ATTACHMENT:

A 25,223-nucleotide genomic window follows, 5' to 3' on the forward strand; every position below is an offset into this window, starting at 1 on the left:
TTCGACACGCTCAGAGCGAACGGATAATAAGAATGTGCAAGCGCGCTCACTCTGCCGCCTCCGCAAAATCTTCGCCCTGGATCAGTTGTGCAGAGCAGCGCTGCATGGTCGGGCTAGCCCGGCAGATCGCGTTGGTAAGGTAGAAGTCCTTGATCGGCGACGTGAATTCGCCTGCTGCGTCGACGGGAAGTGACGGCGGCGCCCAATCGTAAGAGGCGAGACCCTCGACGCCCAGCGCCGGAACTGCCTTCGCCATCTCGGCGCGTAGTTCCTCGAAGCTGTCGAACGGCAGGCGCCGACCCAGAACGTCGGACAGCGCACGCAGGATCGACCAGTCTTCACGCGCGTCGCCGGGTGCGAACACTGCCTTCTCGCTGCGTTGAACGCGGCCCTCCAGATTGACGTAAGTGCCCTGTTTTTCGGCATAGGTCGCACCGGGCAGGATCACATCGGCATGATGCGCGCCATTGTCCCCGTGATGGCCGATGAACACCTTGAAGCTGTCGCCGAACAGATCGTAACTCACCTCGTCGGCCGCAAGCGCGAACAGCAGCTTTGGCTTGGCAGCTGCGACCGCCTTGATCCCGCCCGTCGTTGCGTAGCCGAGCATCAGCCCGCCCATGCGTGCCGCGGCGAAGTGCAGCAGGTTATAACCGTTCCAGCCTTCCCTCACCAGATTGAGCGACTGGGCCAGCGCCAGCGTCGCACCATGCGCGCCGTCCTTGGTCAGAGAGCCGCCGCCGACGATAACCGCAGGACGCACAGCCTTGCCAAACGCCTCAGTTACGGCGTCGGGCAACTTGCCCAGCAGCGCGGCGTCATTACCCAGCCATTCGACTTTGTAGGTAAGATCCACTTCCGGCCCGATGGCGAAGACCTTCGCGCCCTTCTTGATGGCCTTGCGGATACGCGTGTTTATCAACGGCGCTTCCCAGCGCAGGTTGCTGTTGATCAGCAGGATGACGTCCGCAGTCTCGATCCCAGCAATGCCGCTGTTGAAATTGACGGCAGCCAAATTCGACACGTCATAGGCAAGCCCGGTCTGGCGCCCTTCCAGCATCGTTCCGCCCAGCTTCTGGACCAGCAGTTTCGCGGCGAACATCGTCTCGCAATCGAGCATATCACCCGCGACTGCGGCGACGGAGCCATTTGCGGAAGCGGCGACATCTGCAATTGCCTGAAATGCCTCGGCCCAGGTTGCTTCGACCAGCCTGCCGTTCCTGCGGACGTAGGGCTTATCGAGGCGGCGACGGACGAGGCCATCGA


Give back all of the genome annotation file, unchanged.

A 25,223-nucleotide genomic window follows, 5' to 3' on the forward strand; every position below is an offset into this window, starting at 1 on the left:
TTCGACACGCTCAGAGCGAACGGATAATAAGAATGTGCAAGCGCGCTCACTCTGCCGCCTCCGCAAAATCTTCGCCCTGGATCAGTTGTGCAGAGCAGCGCTGCATGGTCGGGCTAGCCCGGCAGATCGCGTTGGTAAGGTAGAAGTCCTTGATCGGCGACGTGAATTCGCCTGCTGCGTCGACGGGAAGTGACGGCGGCGCCCAATCGTAAGAGGCGAGACCCTCGACGCCCAGCGCCGGAACTGCCTTCGCCATCTCGGCGCGTAGTTCCTCGAAGCTGTCGAACGGCAGGCGCCGACCCAGAACGTCGGACAGCGCACGCAGGATCGACCAGTCTTCACGCGCGTCGCCGGGTGCGAACACTGCCTTCTCGCTGCGTTGAACGCGGCCCTCCAGATTGACGTAAGTGCCCTGTTTTTCGGCATAGGTCGCACCGGGCAGGATCACATCGGCATGATGCGCGCCATTGTCCCCGTGATGGCCGATGAACACCTTGAAGCTGTCGCCGAACAGATCGTAACTCACCTCGTCGGCCGCAAGCGCGAACAGCAGCTTTGGCTTGGCAGCTGCGACCGCCTTGATCCCGCCCGTCGTTGCGTAGCCGAGCATCAGCCCGCCCATGCGTGCCGCGGCGAAGTGCAGCAGGTTATAACCGTTCCAGCCTTCCCTCACCAGATTGAGCGACTGGGCCAGCGCCAGCGTCGCACCATGCGCGCCGTCCTTGGTCAGAGAGCCGCCGCCGACGATAACCGCAGGACGCACAGCCTTGCCAAACGCCTCAGTTACGGCGTCGGGCAACTTGCCCAGCAGCGCGGCGTCATTACCCAGCCATTCGACTTTGTAGGTAAGATCCACTTCCGGCCCGATGGCGAAGACCTTCGCGCCCTTCTTGATGGCCTTGCGGATACGCGTGTTTATCAACGGCGCTTCCCAGCGCAGGTTGCTGTTGATCAGCAGGATGACGTCCGCAGTCTCGATCCCAGCAATGCCGCTGTTGAAATTGACGGCAGCCAAATTCGACACGTCATAGGCAAGCCCGGTCTGGCGCCCTTCCAGCATCGTTCCGCCCAGCTTCTGGACCAGCAGTTTCGCGGCGAACATCGTCTCGCAATCGAGCATATCACCCGCGACTGCGGCGACGGAGCCATTTGCGGAAGCGGCGACATCTGCAATTGCCTGAAATGCCTCGGCCCAGGTTGCTTCGACCAGCCTGCCGTTCCTGCGGACGTAGGGCTTATCGAGGCGGCGACGGACGAGGCCATCGA